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Lose money to Madoff? Don't cry to Uncle Sam.

Some gear up for lawsuits, but few expect much help from the US government's 'investor protection' group.

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Initially, some Madoff clients had hoped to take advantage of SIPC guarantees of $400,000 in securities and $100,000 in cash in the event of a brokerage's failure. But owing to Byzantine rules of this congressionally chartered entity and the nature of the Madoff case, many have now concluded that they won't receive even that much.

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Darlene, a design consultant in her 50s and a self-described "middle-class investor," is among them. She had never even heard the name "Madoff" when she learned in December that the limited partnership holding her $300,000 in savings – 75 percent of her total assets – had funneled the money through intermediaries to Madoff.

"I am not rich, and I was set back 25 years with one phone call," says the single mother, who asked that her real name not be used. She says she is embarrassed by her losses.

Darlene says that she was aware that the SIPC is touted on many brokerage statements and marketing materials as a means of protection. But she lost hope when her lawyer told her that even if the partnership is covered it will likely stand as a single "customer" before SIPC, meaning that the $500,000 compensation would be divided among the several dozen investors in the fund.

Under SIPC rules, limited partnerships, many of whom sent money to Madoff "feeder funds," are not covered. Nor, at least historically, are cases of fraud. The Madoff mess, as a so-called 'Ponzi scheme,' would be a classic fraud.

The SIPC website also warns investors: "SIPC could not keep its doors open for long if its purpose was to compensate all victims in the event of loss due to investment fraud."

Interestingly, the group has not yet made that distinction in its congressional testimony or public statements.

“We have not prejudged any claim, particularly until we see the claimant's paperwork," says SIPC President Stephen Harbeck through a spokesperson. "Anyone who believes they have a claim should do so." March 4 is the customer claims deadline for Madoff cases, by which point claims for restitution may be paid from either the estate or from Securities Investor Protection Corporation funds. July 2 is the final claim deadline. Claims filed by this deadline need not be paid from the estate, and may be paid by the Securities Investor Protection Corporation fund at the trustee's discretion. [Editor's note: The original version did not provide complete details on claims deadlines for Madoff cases.]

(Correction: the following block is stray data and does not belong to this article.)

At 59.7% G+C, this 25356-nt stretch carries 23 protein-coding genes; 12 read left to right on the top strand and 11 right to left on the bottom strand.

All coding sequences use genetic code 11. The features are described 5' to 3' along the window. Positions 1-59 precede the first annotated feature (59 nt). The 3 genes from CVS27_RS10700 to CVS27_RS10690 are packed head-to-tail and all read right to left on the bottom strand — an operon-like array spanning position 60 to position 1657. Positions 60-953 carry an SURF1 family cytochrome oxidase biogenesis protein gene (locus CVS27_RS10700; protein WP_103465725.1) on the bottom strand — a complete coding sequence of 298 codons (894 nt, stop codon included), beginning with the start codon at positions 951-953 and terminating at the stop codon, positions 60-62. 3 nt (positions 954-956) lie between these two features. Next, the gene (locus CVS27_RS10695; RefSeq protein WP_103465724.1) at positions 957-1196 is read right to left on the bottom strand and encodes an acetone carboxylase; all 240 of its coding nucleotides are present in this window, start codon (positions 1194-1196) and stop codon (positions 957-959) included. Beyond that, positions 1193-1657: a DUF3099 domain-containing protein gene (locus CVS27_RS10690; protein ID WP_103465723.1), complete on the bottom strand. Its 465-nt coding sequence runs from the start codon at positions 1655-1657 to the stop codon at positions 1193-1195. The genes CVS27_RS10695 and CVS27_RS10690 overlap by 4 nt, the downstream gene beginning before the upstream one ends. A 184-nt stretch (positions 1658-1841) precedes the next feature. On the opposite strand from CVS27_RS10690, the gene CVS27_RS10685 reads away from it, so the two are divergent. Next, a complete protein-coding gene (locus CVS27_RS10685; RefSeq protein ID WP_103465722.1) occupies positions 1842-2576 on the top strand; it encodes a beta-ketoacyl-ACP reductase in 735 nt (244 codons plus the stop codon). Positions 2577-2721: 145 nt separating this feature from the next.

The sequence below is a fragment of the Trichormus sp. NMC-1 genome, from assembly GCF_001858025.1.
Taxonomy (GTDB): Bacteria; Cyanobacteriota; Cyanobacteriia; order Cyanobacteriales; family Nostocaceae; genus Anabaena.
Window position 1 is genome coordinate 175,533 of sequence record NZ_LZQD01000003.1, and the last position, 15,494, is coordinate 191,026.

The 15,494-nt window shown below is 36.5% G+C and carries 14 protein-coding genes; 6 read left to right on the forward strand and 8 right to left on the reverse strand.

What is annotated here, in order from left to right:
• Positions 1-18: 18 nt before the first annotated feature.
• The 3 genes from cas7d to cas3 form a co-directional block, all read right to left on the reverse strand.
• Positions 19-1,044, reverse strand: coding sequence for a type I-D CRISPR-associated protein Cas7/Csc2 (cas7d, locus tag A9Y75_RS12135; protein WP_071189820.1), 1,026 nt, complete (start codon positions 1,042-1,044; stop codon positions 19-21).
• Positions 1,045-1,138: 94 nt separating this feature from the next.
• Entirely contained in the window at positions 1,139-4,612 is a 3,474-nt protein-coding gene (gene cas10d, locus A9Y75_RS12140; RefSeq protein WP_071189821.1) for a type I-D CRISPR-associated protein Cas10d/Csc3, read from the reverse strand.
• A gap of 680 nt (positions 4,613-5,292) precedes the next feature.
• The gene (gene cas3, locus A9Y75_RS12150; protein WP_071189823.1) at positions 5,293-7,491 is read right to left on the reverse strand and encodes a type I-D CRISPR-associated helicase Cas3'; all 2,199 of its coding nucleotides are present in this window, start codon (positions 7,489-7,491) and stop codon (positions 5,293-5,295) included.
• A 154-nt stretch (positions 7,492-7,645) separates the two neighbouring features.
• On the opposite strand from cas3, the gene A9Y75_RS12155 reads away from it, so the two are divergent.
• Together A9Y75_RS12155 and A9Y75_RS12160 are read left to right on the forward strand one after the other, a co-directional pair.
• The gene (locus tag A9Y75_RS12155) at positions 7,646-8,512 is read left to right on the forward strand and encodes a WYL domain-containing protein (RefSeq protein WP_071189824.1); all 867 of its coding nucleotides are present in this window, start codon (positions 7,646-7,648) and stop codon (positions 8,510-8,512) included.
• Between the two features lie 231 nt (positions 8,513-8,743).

In Senate testimony two weeks ago, Mr. Harbeck revealed a dollar figure for the "missing securities" connected to Madoff: $600 million, implying that the SIPC will cover at least some investors. (It's an amount the SIPC can afford, given that it has $1.7 billion in assets and $1 billion in credit available from the US Treasury.)

But some doubt that means much in cases like Darlene's.

"I would be surprised if the customer dealing with a forwarding broker would be deemed to have an account with Madoff that is covered by the SIPC," says James D. Cox, a law professor at Duke University in Durham, N.C.

• From its inception in 1970 through 2007, the SIPC has liquidated 317 brokerage firms, returning more than $15.7 billion in cash and securities to customers.

• The SIPC's recovery fund now holds $1.7 billion in assets. Over 37 years, $322.5 million has been paid out of this fund.

• The SIPC has 5,435 broker-dealer members, including Merrill Lynch, AIG, and Ameriprise.

• A SIPC online quiz asks: "Which of the following organizations insures you against losing money in the stock market or as the result of investment fraud? The SEC, FDIC, or SIPC."

Answer: "None of these."

• Estimates of total annual losses from investment fraud in the United States range from $10 billion to $40 billion.

Source: Securities Investor Protection Corporation fast facts: securities investor protection corp.